Sunday, August 07, 2005

Poet Push Poet, or Poet Eat Poet? 

By championing Corso, Ginsberg was doing more than being a magnanimous friend or a zen-patient buddhist.

He believed, he believed, he believed- in Gregory Corso. He believed in the genius of Gregory Corso. He believed that Corso was writing great poems. He believed it was important that the world hear his work.

In light of the competition discussion, I've met more and more poets recently who speak antithetically to this aspect of the Ginsberg spirit, by insisting that it's every writer's own responsibility to draw attention to their own work. It's based on a feeling that each poet has to work too hard to get themselves noticed to waste time pushing others who may be too lazy, crazy or otherwise engaged to do it themselves. It's my sense that poets' opinions about this directly relate to their perception of writing communities, or their imagined independence from such configurations. Some are disenchanted with their community, & some simply view them as a bald networking vehicles.

Sure, this is nothing new. But what's new for me is the pronouncement of this ethic in oppositional writing communities. I recognize there's a middle-ground here, but in its harshest interpretation, the microcapital gene could be engaged in engineering collective structures of experimental poets. The sickness of course, is that by applying the rules of late-late capitalism to poetry- you still make no money.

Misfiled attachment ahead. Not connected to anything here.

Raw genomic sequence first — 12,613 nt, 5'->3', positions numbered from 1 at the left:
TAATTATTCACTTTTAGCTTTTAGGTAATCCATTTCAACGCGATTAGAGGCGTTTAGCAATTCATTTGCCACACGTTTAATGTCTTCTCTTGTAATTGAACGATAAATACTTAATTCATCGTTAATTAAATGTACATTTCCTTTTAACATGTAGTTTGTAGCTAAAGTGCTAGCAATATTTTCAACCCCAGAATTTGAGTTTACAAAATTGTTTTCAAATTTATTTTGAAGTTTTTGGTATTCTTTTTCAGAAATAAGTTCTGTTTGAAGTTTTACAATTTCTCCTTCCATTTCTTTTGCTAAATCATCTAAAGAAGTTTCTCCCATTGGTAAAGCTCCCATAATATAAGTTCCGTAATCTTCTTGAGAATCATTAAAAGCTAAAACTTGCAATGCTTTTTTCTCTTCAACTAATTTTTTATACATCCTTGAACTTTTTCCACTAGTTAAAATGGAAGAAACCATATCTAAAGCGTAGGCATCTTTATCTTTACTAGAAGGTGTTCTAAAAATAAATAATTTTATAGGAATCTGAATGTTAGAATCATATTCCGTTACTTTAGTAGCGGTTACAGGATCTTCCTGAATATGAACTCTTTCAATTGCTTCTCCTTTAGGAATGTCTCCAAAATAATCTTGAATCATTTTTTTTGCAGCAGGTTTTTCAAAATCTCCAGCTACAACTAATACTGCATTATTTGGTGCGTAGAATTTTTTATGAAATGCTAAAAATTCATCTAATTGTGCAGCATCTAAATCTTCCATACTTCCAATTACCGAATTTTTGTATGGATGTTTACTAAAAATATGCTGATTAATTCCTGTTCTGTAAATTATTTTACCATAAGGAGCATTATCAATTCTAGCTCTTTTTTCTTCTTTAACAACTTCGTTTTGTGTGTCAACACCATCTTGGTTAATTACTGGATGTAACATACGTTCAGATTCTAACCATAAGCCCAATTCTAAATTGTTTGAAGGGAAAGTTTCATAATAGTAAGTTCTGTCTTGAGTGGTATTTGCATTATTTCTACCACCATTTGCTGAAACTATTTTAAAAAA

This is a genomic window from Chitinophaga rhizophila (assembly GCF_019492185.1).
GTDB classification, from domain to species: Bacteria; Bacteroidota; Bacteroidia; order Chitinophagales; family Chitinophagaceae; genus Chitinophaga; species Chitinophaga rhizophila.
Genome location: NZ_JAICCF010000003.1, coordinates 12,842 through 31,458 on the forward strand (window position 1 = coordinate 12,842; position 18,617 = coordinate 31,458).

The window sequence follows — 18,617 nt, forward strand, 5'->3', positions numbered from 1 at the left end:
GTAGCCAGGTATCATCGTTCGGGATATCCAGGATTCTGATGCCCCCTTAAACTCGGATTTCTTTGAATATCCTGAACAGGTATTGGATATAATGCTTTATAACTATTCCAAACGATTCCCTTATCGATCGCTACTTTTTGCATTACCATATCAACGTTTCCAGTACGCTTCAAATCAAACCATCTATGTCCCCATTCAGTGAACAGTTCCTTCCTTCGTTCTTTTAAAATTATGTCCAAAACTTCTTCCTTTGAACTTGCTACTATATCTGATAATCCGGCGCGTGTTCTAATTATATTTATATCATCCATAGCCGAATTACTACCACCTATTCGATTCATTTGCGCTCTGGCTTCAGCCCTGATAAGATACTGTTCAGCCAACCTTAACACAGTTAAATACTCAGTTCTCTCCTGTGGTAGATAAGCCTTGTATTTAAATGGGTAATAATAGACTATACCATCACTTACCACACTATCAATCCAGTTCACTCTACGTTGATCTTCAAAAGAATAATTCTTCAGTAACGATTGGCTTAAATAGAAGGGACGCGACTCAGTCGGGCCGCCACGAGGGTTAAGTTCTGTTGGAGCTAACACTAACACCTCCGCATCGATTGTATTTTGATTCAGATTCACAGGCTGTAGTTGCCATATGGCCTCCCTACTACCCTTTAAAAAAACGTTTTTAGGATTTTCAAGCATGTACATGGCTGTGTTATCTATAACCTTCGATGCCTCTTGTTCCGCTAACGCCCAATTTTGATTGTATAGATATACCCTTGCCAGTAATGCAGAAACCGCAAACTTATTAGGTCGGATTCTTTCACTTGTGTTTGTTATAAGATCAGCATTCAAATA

I bring this up not as a boo-hoo lament, or a glorification of the way things used to be. There are more young writing communities in more parts of the country that are sharing/publishing work they believe in than ever before. Poetry communities are more diverse in class/race/gender than ever before, & opportunites to share work (thanks to the internet) has never been more capable of extending communities.

I'm just fascinated with the insistence that everyone is out- or in it, for themselves. And I appreciate the honesty, when it is honest.

- Frank Sherlock

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